Posts: 1051

private static final Map INDEX;

please tell whether i am understanding this correctly.
INDEX is declared to refer to Map only and once it will be refernce to HashMap then it will not changed..

David O'Meara
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Joined: Mar 06, 2001
Posts: 13459

Consider the following:
A static, final, unmodifiable Map<Integer, String> where the numbers 1...10 are the keys and the Map value is the String name of the number ie "One"..."Ten"
I can't think of an easy way of doing this without calling a static method, or you can set it up in a static block.
Now to understand this you should take a couple of minutes to write it yourself. (Use the java.util.Collections class to create an unmodifiableMap() )
Shanky Sohar
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Joined: Mar 17, 2010
Posts: 1051

@David O'Meara...i like the way you gave me a assignment to understand this.
i have done it

Please tell me how much i am correct

here is the code
Shanky Sohar
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Joined: Mar 17, 2010
Posts: 1051


using array to insert the key and values

Shanky Sohar
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Joined: Mar 17, 2010
Posts: 1051

i am preety sure for this


but in case of final variable i was confused....but now i am little clear.

please see my code given above and tell me which one will be perfect,and whether is there any performance issue with any between the two.
Vinoth Kumar Kannan
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Joined: Aug 19, 2009
Posts: 276

Shanky Sohar wrote:
please see my code given above and tell me which one will be perfect,and whether is there any performance issue with any between the two.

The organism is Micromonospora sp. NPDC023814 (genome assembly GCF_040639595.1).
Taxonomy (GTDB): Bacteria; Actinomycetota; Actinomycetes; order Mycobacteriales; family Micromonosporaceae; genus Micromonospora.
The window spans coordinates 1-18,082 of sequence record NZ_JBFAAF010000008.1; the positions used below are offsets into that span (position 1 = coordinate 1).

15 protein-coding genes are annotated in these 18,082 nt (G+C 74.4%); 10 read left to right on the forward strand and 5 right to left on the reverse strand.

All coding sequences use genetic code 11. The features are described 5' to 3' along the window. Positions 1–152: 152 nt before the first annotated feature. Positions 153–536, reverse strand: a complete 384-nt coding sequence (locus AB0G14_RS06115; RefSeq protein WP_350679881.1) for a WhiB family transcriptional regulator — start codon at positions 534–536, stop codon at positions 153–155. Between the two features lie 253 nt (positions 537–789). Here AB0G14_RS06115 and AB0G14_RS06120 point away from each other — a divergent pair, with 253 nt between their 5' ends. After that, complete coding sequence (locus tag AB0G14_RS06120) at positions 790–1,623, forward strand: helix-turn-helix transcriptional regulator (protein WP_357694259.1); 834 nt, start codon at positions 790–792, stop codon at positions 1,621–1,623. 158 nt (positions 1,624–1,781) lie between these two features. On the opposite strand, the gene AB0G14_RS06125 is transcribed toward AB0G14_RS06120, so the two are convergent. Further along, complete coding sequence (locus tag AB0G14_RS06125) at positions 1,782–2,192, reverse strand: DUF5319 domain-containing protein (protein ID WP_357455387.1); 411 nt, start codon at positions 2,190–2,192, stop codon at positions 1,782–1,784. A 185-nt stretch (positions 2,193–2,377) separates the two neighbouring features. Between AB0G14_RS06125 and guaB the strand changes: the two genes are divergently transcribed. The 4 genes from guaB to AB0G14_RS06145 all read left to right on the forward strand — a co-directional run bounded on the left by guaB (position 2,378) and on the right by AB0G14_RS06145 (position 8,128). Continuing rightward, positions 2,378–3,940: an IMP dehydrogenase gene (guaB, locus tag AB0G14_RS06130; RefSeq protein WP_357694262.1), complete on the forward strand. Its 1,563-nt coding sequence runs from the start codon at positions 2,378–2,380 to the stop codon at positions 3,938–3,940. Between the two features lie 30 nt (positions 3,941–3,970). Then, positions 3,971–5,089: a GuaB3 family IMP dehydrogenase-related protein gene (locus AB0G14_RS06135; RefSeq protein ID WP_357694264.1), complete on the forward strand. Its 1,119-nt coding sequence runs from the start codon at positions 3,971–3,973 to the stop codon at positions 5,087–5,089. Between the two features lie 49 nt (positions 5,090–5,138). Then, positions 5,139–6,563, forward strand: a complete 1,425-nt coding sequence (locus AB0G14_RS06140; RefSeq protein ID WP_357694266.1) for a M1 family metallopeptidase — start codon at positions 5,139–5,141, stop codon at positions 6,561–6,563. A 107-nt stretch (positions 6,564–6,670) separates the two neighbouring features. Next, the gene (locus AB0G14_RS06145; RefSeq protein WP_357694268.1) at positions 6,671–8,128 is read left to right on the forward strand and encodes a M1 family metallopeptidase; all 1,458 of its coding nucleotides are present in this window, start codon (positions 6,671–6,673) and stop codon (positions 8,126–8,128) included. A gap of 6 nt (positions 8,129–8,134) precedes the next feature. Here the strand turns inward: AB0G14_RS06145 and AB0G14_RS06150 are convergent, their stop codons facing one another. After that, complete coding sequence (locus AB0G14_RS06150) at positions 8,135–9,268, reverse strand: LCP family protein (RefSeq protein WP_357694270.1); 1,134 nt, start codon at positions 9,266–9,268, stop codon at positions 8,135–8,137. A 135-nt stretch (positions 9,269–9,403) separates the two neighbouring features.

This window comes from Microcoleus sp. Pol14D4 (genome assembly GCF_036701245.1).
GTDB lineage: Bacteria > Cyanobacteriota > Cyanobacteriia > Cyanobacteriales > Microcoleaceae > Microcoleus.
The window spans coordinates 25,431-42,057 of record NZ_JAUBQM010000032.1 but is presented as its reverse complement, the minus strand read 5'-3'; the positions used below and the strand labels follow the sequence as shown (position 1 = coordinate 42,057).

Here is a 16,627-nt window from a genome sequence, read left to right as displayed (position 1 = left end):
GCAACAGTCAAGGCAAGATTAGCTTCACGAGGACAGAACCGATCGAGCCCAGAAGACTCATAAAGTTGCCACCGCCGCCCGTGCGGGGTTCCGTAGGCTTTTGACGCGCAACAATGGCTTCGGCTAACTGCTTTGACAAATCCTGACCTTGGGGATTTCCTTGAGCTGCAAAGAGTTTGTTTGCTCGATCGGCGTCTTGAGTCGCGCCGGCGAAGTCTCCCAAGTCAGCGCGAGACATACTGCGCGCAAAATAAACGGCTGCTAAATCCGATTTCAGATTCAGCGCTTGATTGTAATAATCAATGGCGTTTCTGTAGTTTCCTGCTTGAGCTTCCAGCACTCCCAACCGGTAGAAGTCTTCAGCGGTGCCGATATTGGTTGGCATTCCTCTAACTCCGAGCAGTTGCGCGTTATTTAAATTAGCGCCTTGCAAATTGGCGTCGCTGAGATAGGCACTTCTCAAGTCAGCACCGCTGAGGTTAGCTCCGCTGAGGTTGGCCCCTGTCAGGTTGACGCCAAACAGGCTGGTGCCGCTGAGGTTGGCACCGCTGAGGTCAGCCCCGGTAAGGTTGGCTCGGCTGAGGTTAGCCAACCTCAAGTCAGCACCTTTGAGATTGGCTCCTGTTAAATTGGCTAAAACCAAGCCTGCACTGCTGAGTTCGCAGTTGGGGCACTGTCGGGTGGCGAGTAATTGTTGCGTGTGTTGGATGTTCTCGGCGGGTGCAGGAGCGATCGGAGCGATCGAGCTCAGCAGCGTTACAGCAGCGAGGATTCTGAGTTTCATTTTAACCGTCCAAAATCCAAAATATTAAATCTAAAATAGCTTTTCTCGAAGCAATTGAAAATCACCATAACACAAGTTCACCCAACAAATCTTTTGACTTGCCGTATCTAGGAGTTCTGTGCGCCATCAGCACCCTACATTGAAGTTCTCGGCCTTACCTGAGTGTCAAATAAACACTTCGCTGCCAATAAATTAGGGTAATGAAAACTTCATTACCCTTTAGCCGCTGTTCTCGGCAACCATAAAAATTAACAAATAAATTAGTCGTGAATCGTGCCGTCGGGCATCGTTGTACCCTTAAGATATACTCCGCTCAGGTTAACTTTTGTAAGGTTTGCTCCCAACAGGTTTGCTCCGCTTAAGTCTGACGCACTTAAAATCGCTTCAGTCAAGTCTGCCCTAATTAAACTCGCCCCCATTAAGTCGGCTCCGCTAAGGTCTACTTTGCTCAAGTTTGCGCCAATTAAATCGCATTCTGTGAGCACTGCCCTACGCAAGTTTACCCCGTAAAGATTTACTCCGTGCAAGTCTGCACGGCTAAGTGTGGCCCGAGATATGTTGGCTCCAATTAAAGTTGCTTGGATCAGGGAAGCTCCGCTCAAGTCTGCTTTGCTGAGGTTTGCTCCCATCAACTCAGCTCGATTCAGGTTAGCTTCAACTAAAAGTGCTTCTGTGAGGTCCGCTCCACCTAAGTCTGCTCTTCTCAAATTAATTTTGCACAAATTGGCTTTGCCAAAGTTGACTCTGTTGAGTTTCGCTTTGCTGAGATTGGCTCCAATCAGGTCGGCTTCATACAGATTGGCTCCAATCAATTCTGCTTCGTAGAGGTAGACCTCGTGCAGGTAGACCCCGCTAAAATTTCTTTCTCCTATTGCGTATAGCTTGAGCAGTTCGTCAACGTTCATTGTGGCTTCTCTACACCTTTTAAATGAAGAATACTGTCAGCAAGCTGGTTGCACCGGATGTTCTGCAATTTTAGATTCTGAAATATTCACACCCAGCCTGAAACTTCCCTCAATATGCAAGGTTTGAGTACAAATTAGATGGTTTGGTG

Your second one - constructing arrays and using them to add key-value pairs to the map in a static block seems to be more preferred as you always can modify the array initialization(add/remove elements in it at any point). Obviously it performs slightly less than the previous one as this involves creation of extra objects(arrays) and iterating through it, for the map initialization.
In the first one - direct initialization & performs better. The disadvantage being, what would you do if you need to add 100 items to the map?!

Of course, what we are talking about is just performance in nanoseconds! Actually you are not going to have any appreciable performance impact on your application as a whole when you use either.


OCPJP 6
Shanky Sohar
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Joined: Mar 17, 2010
Posts: 1051

Vinoth Kumar Kannan wrote:
Shanky Sohar wrote:
please see my code given above and tell me which one will be perfect,and whether is there any performance issue with any between the two.

Your second one - constructing arrays and using them to add key-value pairs to the map in a static block seems to be more preferred as you always can modify the array initialization(add/remove elements in it at any point). Obviously it performs slightly less than the previous one as this involves creation of extra objects(arrays) and iterating through it, for the map initialization.
In the first one - direct initialization & performs better. The disadvantage being, what would you do if you need to add 100 items to the map?!

Of course, what we are talking about is just performance in nanoseconds! Actually you are not going to have any appreciable performance impact on your application as a whole when you use either.


if everything is made to happen inside the main method then is there any performance issue
David O'Meara
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Joined: Mar 06, 2001
Posts: 13459

mmap should be the unmodifiable map, not 'm'. This was the main point of the exercise ;)
ie 1) make mmap static final unmodifiable using a static block
2) try to do the same without using a static block or static method